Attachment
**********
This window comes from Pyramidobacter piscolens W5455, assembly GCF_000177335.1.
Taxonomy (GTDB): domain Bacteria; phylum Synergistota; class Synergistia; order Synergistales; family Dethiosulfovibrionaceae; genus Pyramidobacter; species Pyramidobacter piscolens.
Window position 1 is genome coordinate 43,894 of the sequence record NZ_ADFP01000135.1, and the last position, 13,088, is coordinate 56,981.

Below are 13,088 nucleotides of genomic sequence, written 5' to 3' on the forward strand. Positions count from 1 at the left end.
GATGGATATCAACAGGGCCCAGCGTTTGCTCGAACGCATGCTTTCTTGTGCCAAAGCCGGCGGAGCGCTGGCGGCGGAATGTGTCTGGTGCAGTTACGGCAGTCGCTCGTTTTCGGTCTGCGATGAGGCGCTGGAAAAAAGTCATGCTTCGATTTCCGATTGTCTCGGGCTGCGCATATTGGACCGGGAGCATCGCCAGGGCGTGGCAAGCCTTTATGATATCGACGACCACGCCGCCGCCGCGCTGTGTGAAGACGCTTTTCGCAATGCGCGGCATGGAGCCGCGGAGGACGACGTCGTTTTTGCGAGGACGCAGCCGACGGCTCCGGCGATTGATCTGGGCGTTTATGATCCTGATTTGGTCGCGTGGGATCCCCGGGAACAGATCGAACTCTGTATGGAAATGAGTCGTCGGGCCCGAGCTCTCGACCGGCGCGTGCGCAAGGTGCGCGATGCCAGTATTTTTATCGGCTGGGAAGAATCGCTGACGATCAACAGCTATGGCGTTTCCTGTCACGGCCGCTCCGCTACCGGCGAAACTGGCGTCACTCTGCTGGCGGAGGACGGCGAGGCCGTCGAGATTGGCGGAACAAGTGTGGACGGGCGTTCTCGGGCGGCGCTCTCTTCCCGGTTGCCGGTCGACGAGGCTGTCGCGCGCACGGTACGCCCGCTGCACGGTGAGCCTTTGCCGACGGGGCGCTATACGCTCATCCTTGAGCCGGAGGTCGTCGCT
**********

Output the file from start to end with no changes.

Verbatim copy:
This window comes from Pyramidobacter piscolens W5455, assembly GCF_000177335.1.
Taxonomy (GTDB): domain Bacteria; phylum Synergistota; class Synergistia; order Synergistales; family Dethiosulfovibrionaceae; genus Pyramidobacter; species Pyramidobacter piscolens.
Window position 1 is genome coordinate 43,894 of the sequence record NZ_ADFP01000135.1, and the last position, 13,088, is coordinate 56,981.

Below are 13,088 nucleotides of genomic sequence, written 5' to 3' on the forward strand. Positions count from 1 at the left end.
GATGGATATCAACAGGGCCCAGCGTTTGCTCGAACGCATGCTTTCTTGTGCCAAAGCCGGCGGAGCGCTGGCGGCGGAATGTGTCTGGTGCAGTTACGGCAGTCGCTCGTTTTCGGTCTGCGATGAGGCGCTGGAAAAAAGTCATGCTTCGATTTCCGATTGTCTCGGGCTGCGCATATTGGACCGGGAGCATCGCCAGGGCGTGGCAAGCCTTTATGATATCGACGACCACGCCGCCGCCGCGCTGTGTGAAGACGCTTTTCGCAATGCGCGGCATGGAGCCGCGGAGGACGACGTCGTTTTTGCGAGGACGCAGCCGACGGCTCCGGCGATTGATCTGGGCGTTTATGATCCTGATTTGGTCGCGTGGGATCCCCGGGAACAGATCGAACTCTGTATGGAAATGAGTCGTCGGGCCCGAGCTCTCGACCGGCGCGTGCGCAAGGTGCGCGATGCCAGTATTTTTATCGGCTGGGAAGAATCGCTGACGATCAACAGCTATGGCGTTTCCTGTCACGGCCGCTCCGCTACCGGCGAAACTGGCGTCACTCTGCTGGCGGAGGACGGCGAGGCCGTCGAGATTGGCGGAACAAGTGTGGACGGGCGTTCTCGGGCGGCGCTCTCTTCCCGGTTGCCGGTCGACGAGGCTGTCGCGCGCACGGTACGCCCGCTGCACGGTGAGCCTTTGCCGACGGGGCGCTATACGCTCATCCTTGAGCCGGAGGTCGTCGCT